“You’re Too Good to Ride a Bicycle!” AKA The Compliment That Isn’t 

Here’s an example common situation I, and countless fabulous lady cyclists, experience fairly regularly in an urban setting:

ME (leaving bar): Oh I’m just right in front here on the bike rack.

FRIEND (usually MALE): You’re on a bike?

ME: Oh yeah, it’s only a 2 mile ride from here…

FRIEND: I can give you a ride… You’re way too pretty to be riding a bicycle! I can totally fit your bike into my car/truck/minivan.

ME: No thank you. I love my bike and I’m excited to ride through the city this evening!

Never mind the subtly harassing yet (I’m assuming) well-intentioned comments on looks- it’s far past the scope of this blog and anyway I often roll past things like that unless things cross into creepy. I’m not saying that it’s good that I’ve learned to roll past it, just wanted to point out that I know it happens but that’s not my specific frustration here. 

Where I get frustrated is the implication that riding a bicycle is somehow a lesser activity. Like, in people’s minds, someone who’s dressed nicely and styled her hair has no business debasing herself on a 2-wheeled mechanical vehicle. 

“Who would choose to ride a bicycle?” That’s what people imply. It must be some unfortunate circumstance that a pretty and employed person with hobbies, talents and nice teeth has ended up on a bicycle. I should offer her a ride so she can remember she’s better than the circumstance.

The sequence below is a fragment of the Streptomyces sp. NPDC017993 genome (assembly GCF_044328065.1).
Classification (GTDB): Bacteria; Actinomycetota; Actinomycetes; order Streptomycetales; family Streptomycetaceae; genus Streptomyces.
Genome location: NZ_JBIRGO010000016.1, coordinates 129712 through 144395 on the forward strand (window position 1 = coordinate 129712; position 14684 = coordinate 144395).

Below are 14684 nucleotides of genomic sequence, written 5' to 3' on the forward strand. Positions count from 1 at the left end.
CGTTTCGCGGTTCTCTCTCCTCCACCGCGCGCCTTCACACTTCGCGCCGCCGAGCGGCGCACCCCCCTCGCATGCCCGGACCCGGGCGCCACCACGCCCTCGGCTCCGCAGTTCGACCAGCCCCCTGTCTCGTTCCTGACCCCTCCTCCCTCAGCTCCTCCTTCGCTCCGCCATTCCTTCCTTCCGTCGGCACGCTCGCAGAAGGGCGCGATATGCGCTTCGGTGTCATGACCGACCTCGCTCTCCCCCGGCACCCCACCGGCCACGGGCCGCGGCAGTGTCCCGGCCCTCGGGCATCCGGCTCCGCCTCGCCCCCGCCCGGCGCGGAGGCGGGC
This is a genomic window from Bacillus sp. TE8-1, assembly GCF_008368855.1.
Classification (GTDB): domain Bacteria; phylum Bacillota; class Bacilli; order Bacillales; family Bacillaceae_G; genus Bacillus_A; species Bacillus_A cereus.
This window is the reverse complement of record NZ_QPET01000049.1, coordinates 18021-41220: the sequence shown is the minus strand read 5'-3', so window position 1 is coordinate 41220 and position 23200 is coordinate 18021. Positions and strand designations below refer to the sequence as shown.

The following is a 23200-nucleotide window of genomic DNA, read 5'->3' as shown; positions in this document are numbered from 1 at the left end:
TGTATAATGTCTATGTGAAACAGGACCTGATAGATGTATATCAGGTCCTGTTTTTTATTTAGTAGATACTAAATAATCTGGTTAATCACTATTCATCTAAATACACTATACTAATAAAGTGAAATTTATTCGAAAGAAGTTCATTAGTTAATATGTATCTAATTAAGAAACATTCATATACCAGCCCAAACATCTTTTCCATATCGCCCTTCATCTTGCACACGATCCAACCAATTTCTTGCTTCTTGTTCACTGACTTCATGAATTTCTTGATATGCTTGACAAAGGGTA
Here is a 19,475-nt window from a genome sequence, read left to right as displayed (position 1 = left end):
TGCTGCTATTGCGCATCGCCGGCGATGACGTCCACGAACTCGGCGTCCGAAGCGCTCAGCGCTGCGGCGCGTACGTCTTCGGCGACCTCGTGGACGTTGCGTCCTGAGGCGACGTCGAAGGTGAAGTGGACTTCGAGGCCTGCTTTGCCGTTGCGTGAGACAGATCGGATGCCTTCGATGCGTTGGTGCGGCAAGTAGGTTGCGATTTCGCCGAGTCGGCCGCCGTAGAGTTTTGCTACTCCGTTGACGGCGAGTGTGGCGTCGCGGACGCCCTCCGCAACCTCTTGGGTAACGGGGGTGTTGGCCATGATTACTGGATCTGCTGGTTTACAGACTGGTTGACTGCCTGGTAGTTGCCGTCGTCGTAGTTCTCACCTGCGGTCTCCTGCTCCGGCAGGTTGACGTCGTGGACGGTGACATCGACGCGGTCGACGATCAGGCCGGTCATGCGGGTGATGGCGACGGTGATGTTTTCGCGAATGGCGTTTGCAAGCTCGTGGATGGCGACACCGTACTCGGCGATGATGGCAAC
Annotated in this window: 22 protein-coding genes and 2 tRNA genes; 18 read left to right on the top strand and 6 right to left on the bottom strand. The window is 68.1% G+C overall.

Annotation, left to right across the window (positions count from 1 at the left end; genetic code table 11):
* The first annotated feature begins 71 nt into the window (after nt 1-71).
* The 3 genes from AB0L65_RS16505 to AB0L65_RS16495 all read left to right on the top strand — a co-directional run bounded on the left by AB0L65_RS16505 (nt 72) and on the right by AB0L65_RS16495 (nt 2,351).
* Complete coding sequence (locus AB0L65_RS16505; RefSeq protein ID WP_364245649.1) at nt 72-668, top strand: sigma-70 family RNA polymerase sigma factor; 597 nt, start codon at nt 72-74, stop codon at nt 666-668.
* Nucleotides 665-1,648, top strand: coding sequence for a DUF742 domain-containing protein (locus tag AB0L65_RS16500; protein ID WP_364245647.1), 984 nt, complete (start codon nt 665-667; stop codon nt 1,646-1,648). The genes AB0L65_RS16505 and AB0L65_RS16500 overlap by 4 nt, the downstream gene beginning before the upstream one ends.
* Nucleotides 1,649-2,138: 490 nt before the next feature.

I’m not saying it’s not nice at the core to have someone want to help you out. But I AM saying that riding a bicycle is a positive and affirming life choice that people consciously make (or have made for them and they realize the merit of it afterwards). Walking directly out the door to unlock my bike and burning off a couple beers as I huff it directly to my apartment– no searching or paying for parking spaces– is plenty awesome. Seeing a dozen bicycles on a bike route and realizing how many cars would be stuck in traffic if we’d all driven is awesome. Feeling your heart pumping as you crest a hill and look out at the vista is awesome. Enjoying the side street view as you ride with friends is awesome. 

What I’m getting at is, riding a bicycle is not a lesser experience in any way. It seems like it should be a compliment when you’re told somehow you’re “too good” for a bicycle. But it isn’t a compliment: Riding my bicycle is a part of my life I absolutely cherish. Saying it’s beneath me somehow is a putdown. 

Now, that doesn’t mean that if- for instance- it’s suddenly raining hard, my lights are broken, the destination changed to somewhere substantially farther away, or we needed to travel together that I would eschew a polite offer of a ride with you. Basically any legit reason an offer is made, its appreciated even if not taken. The insult arises when it’s offered with the only reason being “you’re too good for that”.

Let’s set the record straight:

  • I have a license. I’ve never had an accident or DUI or any serious violation in an automobile.